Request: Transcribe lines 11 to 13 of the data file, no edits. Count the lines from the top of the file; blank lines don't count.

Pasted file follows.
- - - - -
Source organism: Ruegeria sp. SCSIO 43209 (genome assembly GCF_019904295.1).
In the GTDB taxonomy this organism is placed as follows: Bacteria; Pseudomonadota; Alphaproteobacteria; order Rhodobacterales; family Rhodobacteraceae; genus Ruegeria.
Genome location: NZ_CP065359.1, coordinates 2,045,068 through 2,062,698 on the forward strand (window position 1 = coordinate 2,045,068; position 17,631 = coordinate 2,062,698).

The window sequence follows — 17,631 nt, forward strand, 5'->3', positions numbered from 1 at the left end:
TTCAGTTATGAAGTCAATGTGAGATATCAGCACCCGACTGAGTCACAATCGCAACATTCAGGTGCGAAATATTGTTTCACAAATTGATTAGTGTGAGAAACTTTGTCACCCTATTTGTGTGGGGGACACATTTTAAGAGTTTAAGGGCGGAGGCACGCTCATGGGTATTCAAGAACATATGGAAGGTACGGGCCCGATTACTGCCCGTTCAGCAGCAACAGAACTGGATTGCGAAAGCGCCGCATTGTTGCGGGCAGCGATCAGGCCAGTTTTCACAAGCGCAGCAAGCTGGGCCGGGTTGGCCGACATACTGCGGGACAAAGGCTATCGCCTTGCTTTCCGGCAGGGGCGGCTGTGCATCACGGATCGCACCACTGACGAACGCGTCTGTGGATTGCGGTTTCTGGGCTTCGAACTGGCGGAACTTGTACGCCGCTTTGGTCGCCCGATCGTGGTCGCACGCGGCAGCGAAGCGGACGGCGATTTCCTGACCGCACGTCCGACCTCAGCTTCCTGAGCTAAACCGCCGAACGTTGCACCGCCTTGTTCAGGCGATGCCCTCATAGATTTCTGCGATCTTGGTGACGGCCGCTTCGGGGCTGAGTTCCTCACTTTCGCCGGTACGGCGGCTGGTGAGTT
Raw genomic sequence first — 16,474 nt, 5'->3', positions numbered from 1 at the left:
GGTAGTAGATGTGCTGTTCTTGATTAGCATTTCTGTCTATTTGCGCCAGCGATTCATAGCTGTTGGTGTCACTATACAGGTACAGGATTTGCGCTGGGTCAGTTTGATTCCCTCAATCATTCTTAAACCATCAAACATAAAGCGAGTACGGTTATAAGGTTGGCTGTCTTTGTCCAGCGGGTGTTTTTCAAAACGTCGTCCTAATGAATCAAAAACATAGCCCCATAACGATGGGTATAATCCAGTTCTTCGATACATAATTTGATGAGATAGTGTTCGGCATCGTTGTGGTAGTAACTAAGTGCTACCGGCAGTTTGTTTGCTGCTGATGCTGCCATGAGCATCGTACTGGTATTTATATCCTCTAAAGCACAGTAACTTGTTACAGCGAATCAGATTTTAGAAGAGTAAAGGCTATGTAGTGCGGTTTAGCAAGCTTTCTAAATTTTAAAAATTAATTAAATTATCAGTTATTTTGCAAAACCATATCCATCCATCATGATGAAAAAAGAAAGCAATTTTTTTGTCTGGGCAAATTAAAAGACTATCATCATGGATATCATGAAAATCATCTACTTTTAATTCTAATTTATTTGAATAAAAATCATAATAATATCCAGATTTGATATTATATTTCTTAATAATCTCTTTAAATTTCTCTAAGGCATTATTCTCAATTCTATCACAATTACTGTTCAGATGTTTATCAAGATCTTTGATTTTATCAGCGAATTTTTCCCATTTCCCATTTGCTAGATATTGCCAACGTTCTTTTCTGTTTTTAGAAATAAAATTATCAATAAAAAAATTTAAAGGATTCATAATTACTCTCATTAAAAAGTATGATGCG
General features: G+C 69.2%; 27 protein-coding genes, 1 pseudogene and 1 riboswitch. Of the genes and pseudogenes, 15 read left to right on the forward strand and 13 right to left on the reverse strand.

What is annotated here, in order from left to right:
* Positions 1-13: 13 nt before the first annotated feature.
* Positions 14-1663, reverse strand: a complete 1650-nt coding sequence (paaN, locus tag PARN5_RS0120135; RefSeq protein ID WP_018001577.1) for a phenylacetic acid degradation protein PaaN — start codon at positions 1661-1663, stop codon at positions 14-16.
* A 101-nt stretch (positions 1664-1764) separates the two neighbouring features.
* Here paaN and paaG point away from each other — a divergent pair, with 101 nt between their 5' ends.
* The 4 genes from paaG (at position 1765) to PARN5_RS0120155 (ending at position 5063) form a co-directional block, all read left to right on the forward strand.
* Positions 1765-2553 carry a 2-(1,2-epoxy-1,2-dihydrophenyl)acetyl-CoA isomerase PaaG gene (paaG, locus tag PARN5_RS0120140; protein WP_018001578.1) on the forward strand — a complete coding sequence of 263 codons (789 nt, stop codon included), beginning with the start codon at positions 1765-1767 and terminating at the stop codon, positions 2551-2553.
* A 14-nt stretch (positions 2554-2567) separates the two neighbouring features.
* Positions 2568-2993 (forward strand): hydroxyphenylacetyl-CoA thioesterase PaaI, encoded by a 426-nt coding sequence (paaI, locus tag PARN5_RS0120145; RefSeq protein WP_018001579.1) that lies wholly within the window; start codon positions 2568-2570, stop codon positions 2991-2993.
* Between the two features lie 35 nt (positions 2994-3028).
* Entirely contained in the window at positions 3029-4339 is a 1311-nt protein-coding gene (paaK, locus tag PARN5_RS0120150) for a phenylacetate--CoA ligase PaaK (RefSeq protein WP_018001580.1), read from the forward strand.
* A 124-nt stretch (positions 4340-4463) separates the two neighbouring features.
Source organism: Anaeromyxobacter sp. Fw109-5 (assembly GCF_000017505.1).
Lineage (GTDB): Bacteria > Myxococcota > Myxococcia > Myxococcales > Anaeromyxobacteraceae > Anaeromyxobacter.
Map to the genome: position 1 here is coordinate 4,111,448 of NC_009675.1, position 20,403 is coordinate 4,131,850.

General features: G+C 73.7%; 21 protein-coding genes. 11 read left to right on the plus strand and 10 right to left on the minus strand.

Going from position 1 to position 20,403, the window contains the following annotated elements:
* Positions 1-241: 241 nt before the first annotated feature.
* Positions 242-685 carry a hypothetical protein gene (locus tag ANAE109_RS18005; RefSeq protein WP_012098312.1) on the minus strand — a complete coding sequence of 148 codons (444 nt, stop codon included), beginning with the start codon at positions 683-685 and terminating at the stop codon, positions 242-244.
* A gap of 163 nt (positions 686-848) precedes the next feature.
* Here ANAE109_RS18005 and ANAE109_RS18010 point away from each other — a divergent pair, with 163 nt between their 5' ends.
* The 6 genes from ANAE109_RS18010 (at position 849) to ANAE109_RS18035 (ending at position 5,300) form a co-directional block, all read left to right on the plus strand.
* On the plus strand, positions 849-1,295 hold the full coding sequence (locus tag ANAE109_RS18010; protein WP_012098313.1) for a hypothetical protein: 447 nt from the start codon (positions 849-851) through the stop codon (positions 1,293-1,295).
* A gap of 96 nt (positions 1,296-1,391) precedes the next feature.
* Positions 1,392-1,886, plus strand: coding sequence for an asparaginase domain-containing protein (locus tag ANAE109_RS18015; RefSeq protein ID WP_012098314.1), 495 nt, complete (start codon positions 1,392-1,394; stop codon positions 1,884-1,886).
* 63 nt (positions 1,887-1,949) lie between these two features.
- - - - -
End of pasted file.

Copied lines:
* Positions 14-1663, reverse strand: a complete 1650-nt coding sequence (paaN, locus tag PARN5_RS0120135; RefSeq protein ID WP_018001577.1) for a phenylacetic acid degradation protein PaaN — start codon at positions 1661-1663, stop codon at positions 14-16.
* A 101-nt stretch (positions 1664-1764) separates the two neighbouring features.
* Here paaN and paaG point away from each other — a divergent pair, with 101 nt between their 5' ends.